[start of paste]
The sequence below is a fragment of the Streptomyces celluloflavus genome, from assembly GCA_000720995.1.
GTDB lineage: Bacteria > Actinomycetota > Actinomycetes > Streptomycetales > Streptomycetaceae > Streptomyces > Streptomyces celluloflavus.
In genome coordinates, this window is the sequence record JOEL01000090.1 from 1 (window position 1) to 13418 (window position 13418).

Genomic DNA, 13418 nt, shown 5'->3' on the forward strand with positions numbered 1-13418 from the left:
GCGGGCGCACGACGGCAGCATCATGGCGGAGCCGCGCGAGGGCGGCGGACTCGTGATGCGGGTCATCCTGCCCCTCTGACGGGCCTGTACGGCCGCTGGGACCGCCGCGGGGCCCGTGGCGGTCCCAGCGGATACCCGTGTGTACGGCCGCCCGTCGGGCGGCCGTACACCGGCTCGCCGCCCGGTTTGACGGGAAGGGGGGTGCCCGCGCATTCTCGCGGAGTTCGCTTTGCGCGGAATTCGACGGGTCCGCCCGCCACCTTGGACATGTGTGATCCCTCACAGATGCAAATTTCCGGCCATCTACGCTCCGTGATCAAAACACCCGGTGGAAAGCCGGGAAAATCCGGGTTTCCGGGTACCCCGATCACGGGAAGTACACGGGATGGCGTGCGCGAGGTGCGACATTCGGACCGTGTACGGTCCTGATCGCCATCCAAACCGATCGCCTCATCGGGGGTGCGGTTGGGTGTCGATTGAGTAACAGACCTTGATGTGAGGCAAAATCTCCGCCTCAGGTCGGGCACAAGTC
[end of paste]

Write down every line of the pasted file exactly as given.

The sequence below is a fragment of the Streptomyces celluloflavus genome, from assembly GCA_000720995.1.
GTDB lineage: Bacteria > Actinomycetota > Actinomycetes > Streptomycetales > Streptomycetaceae > Streptomyces > Streptomyces celluloflavus.
In genome coordinates, this window is the sequence record JOEL01000090.1 from 1 (window position 1) to 13418 (window position 13418).

Genomic DNA, 13418 nt, shown 5'->3' on the forward strand with positions numbered 1-13418 from the left:
GCGGGCGCACGACGGCAGCATCATGGCGGAGCCGCGCGAGGGCGGCGGACTCGTGATGCGGGTCATCCTGCCCCTCTGACGGGCCTGTACGGCCGCTGGGACCGCCGCGGGGCCCGTGGCGGTCCCAGCGGATACCCGTGTGTACGGCCGCCCGTCGGGCGGCCGTACACCGGCTCGCCGCCCGGTTTGACGGGAAGGGGGGTGCCCGCGCATTCTCGCGGAGTTCGCTTTGCGCGGAATTCGACGGGTCCGCCCGCCACCTTGGACATGTGTGATCCCTCACAGATGCAAATTTCCGGCCATCTACGCTCCGTGATCAAAACACCCGGTGGAAAGCCGGGAAAATCCGGGTTTCCGGGTACCCCGATCACGGGAAGTACACGGGATGGCGTGCGCGAGGTGCGACATTCGGACCGTGTACGGTCCTGATCGCCATCCAAACCGATCGCCTCATCGGGGGTGCGGTTGGGTGTCGATTGAGTAACAGACCTTGATGTGAGGCAAAATCTCCGCCTCAGGTCGGGCACAAGTC